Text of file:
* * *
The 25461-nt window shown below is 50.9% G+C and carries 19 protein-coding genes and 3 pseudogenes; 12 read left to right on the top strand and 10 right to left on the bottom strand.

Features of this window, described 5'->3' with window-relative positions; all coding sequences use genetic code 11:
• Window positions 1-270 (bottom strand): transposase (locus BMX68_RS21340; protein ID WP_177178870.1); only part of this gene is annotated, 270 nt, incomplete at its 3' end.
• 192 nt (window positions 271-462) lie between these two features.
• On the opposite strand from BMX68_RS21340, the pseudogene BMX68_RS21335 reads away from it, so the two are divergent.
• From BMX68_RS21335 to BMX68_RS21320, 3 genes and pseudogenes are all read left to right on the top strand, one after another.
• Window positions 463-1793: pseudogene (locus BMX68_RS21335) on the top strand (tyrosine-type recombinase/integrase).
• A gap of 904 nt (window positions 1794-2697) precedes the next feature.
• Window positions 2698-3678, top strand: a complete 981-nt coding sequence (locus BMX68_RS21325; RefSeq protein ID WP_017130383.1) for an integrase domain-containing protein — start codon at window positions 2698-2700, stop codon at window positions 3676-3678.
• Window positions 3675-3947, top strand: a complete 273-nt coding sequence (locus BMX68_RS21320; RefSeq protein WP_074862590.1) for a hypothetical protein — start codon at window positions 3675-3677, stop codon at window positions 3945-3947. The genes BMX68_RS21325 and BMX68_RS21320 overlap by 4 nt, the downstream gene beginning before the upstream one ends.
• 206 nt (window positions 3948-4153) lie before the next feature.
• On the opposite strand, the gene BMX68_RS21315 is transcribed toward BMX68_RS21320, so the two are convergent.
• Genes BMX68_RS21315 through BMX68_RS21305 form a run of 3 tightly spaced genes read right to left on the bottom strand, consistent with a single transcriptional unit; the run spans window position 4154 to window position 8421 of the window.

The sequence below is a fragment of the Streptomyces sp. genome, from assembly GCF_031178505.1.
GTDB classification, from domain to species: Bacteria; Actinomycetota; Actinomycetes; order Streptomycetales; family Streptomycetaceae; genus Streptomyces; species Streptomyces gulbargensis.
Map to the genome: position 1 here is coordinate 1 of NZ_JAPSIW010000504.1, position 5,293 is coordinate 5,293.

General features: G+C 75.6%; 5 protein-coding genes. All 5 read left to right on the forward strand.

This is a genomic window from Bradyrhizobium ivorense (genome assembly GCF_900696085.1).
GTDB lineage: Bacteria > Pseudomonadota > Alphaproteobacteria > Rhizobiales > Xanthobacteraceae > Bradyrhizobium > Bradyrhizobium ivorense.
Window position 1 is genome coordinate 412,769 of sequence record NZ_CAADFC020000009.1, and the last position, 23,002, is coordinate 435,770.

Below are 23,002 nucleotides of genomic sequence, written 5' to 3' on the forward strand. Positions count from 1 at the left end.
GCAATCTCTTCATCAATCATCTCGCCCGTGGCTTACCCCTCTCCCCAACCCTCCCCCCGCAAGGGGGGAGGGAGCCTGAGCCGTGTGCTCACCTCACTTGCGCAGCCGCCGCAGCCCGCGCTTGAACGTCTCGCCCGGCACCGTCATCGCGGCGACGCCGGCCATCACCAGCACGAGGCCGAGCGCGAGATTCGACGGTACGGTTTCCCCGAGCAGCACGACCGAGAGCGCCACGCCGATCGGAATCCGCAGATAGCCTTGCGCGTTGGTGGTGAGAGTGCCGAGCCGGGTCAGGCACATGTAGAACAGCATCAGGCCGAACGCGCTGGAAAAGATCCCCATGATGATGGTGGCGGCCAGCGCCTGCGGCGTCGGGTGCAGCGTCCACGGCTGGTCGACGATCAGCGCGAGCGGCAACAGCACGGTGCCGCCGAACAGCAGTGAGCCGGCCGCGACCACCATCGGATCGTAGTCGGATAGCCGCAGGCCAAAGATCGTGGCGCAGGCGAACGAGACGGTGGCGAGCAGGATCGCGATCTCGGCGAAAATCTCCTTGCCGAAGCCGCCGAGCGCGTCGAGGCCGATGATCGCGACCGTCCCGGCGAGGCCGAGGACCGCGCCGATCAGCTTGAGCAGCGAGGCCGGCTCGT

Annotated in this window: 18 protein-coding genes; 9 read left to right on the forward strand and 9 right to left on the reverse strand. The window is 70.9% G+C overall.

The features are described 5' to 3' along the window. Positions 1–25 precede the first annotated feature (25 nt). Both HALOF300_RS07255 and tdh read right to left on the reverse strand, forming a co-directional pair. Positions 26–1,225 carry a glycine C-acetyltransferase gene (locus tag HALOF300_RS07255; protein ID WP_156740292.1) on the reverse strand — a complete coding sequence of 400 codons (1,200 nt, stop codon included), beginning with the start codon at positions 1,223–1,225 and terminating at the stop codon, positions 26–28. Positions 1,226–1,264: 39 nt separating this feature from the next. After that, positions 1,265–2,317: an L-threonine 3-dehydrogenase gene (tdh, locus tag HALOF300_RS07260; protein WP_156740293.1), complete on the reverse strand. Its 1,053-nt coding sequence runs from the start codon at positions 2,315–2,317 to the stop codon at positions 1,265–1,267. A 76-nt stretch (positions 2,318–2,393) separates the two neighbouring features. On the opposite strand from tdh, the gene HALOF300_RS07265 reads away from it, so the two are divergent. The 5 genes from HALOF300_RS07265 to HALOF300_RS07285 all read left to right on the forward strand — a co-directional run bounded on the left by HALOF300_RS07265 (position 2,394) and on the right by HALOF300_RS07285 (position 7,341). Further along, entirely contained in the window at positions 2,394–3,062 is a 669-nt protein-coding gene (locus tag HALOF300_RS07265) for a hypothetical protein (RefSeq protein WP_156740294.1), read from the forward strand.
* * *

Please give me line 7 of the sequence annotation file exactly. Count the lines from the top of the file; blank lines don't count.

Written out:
• Window positions 463-1793: pseudogene (locus BMX68_RS21335) on the top strand (tyrosine-type recombinase/integrase).